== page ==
Calculating Levered Betas D = \$250 b L = b U [1 + (1 – T)(D/E)] b L = 1.0[1 + (1 – 0.4)(\$250/\$1,750)] b L = 1.0[1 + (0.6)(0.1429)] b L = 1.0857. k s = k RF + (k M – k RF )b L k s = 6.0% + (6.0%)1.0857 = 12.51%. k s = k RF + (k M – k RF )b L

Table for Calculating Levered Betas Amount borrowed \$ 0 250 500 750 1,000 D/A ratio 0.00% 12.50 25.00 37.50 50.00 Levered Beta 1.00 1.09 1.20 1.36 1.60 D/E ratio 0.00% 14.29 33.33 60.00 100.00 k s 12.00% 12.51 13.20 14.16 15.60

If we change the capital structure by adding debt, this would increase the risk stockholders bear. That, in turn, would result in an additional risk premium. Ks = Krf + Premium for business risk + Premium for financial risk

Minimizing the WACC Amount borrowed \$ 0 250 500 750 1,000 D/A ratio 0.00% 12.50 25.00 37.50 50.00 WACC 12.00% 11.55 11.25 11.44 12.00 E/A ratio 100.00% 87.50 75.00 62.50 50.00 k s 12.00% 12.51 13.20 14.16 15.60 k d (1 – T) 0.00% 4.80 5.40 6.90 8.40

When the firm has no debt, so its capital structure is 100% equity, WACC is the cost of equity (12%). As the firm begins to use lower cost of debt, the WACC declines. However, as the debt ratio increases, the costs of both debt and equity rise, at first slowly but then at a faster and faster rate. Eventually, the increasing costs of the two components offset the fact that more low-cost debt is being used. At 25 percent debt, the WACC hits a minimum of 11.25%.

P 0 = DPS/k s Amount Borrowed DPSk s P 0 \$ 0\$3.00 12.00% \$25.00 250,000 3.26 12.51 500,000 3.55 13.20 26.03 26.89* 750,000 3.77 14.16 26.59 1,000,000 3.90 15.60 25.00 *Maximum: Since D = \$500,000 and assets = \$2,000,000, optimal D/A = 25%.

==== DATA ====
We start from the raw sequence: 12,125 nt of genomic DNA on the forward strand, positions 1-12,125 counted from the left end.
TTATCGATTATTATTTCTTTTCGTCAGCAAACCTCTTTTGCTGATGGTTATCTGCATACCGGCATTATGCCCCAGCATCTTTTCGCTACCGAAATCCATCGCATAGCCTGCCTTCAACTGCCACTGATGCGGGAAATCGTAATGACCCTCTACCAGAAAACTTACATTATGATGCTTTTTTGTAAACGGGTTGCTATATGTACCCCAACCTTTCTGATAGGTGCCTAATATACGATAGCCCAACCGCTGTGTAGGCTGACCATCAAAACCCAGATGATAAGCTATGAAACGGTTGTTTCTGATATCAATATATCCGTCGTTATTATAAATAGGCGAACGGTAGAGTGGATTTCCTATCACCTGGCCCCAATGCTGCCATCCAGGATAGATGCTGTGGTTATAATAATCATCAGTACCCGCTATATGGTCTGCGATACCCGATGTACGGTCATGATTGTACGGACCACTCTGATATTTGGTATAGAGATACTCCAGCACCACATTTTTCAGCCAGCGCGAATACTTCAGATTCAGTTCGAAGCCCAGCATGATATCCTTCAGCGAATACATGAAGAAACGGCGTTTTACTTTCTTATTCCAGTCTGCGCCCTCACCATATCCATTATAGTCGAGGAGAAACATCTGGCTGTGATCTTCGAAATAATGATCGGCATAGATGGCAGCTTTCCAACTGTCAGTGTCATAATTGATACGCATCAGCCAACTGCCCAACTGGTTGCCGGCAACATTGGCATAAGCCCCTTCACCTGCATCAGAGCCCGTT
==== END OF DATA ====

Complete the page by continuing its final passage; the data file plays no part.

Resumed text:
See preceding slide. Maximum EPS = \$3.90 at D = \$1,000,000, and D/A = 50%. Risk is too high at D/A = 50%. What debt ratio maximizes EPS?

What is Campus Deli’s optimal capital structure? P 0 is maximized (\$26.89) at D/A = \$500,000/\$2,000,000 = 25%, so optimal D/A = 25%. EPS is maximized at 50%, but primary interest is stock price, not E(EPS).

The example shows that we can push up E(EPS) by using more debt, but the risk resulting from increased leverage more than offsets the benefit of higher E(EPS).

% 15 0.25.75.50 D/A ksks WACC k d (1 – T) \$ D/A.25.50 P0P0 EPS

If we discovered that the firm had more/less business risk than originally estimated, how would the analysis be affected? If there were higher business risk, then the probability of financial distress would be greater at any debt level, and the optimal capital structure would be one that had less debt. On the other hand, lower business risk would lead to an optimal capital structure of more debt.

Long-term Debt Ratios for Selected Industries Industry Long-Term Debt Ratio Pharmaceuticals20.00% Computers25.93 Steel39.76 Aerospace43.18 Airlines56.33 Utilities56.52 Source: Dow Jones News Retrieval. Data collected through December 17, 1999.

Capital structure theory Under a very restrictive set of assumptions Modigliani and Miller (M&M) proved that the value of a firm is unaffected by its capital structure. Thus, capital structure is irrelevant. This means that in a no tax world, the firm’s WACC is constant and the firm’s capital structure does not influence the firm’s stock price. Assumptions: No brokerage costs, no taxes, no bankruptcy costs, investors can borrow at the same rate as corporations, symmetric information.

The effect of taxes M&M relaxed the assumption of no corporate taxes. The tax code allows firms to deduct interest payments as an expense but dividend payments to stockholders are not deductible. This differential tax treatment encourages firms to use more debt in their capital structures. The more the firm borrows the greater the tax benefits that will accrue to the remaining stockholders. M&M demonstrate that if their other assumptions hold, the optimal capital structure in a tax world will be 100% debt.